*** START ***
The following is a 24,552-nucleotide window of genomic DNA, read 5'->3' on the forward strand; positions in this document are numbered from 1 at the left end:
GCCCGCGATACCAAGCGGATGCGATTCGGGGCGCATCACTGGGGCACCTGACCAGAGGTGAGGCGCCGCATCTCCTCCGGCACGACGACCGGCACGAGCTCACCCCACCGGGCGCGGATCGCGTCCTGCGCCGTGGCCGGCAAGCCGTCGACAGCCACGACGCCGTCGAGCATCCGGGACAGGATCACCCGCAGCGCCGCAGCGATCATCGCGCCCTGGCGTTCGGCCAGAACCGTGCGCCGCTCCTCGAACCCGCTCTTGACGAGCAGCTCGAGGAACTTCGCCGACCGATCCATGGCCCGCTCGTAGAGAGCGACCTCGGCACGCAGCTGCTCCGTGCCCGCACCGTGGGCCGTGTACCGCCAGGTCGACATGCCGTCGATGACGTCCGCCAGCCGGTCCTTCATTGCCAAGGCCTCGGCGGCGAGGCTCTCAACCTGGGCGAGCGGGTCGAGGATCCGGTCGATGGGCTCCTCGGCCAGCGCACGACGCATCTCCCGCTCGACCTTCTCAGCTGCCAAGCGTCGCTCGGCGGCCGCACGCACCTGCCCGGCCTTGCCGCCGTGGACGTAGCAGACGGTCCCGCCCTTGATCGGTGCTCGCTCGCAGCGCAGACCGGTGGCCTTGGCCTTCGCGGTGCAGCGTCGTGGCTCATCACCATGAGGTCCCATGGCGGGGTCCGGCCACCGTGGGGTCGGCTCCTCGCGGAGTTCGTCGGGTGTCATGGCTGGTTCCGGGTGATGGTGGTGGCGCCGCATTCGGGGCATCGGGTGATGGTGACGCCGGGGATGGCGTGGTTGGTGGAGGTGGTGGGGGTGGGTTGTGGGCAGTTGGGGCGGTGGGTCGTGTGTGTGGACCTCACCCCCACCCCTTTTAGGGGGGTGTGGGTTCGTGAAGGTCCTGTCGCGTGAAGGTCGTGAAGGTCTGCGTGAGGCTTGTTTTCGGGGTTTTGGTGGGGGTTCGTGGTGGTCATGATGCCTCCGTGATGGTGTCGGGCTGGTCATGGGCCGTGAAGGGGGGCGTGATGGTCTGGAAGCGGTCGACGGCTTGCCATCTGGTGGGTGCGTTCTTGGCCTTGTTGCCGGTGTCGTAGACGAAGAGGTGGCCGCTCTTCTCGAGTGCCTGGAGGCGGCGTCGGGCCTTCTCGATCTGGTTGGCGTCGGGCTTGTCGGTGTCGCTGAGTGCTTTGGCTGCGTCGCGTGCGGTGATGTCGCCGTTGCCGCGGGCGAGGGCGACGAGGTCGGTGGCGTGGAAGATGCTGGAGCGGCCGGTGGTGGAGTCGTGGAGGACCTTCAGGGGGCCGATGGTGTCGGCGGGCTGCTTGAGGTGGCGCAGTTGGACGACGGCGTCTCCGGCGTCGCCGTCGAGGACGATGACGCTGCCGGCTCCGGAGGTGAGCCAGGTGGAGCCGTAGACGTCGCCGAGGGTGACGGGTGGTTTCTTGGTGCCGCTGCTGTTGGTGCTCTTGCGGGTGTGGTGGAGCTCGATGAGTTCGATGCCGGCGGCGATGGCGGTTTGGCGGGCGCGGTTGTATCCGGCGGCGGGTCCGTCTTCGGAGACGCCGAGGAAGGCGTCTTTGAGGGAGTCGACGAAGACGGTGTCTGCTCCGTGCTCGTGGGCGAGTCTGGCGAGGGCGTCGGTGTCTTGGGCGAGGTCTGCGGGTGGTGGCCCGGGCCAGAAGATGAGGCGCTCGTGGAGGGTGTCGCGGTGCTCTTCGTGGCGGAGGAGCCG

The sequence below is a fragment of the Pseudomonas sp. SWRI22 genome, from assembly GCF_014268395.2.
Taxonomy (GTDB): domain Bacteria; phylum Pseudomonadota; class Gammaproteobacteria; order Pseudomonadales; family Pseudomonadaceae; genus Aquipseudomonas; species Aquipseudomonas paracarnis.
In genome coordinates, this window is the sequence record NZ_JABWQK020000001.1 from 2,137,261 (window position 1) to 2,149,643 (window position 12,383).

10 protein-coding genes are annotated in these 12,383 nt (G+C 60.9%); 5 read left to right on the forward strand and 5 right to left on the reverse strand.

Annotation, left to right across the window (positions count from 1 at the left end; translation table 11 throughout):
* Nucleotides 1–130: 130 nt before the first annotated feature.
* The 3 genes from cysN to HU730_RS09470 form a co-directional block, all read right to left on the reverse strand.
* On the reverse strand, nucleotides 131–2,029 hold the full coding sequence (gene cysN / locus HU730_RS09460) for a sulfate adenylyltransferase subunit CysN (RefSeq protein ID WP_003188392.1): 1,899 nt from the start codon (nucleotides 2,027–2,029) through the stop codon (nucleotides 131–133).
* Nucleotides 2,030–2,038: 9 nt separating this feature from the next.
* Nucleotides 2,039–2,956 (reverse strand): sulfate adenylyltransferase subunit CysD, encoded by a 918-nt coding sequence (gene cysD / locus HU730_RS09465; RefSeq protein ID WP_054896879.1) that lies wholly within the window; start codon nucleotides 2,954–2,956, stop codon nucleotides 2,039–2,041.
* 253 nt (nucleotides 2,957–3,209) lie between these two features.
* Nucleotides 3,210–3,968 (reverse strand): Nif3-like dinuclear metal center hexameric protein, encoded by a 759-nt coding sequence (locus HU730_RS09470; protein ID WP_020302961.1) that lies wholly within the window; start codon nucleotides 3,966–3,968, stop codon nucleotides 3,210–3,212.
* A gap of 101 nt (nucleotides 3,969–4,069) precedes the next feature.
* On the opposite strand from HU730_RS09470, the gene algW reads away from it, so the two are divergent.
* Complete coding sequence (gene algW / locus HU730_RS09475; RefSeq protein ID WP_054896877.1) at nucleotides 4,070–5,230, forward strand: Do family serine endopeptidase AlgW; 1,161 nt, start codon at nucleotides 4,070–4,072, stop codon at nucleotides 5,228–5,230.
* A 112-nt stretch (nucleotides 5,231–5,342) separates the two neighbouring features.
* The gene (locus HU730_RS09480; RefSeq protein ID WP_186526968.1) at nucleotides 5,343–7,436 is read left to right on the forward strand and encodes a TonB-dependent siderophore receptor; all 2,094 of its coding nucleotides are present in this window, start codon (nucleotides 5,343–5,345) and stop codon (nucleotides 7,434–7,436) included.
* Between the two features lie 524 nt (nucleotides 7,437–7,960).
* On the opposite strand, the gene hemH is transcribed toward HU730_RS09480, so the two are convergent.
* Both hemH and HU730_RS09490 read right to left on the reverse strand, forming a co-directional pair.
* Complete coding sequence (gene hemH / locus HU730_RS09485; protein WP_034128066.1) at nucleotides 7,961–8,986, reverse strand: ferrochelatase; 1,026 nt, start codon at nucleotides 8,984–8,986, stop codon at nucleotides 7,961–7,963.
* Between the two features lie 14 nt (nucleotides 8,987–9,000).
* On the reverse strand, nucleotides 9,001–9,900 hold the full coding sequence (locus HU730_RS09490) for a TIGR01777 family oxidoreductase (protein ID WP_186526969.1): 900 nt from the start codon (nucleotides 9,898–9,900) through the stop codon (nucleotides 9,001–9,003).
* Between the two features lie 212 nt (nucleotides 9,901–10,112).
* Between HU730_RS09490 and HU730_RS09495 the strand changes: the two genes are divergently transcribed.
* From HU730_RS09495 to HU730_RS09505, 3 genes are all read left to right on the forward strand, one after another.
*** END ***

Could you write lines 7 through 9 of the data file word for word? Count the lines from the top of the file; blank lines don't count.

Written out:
Annotation, left to right across the window (positions count from 1 at the left end; translation table 11 throughout):
* Nucleotides 1–130: 130 nt before the first annotated feature.
* The 3 genes from cysN to HU730_RS09470 form a co-directional block, all read right to left on the reverse strand.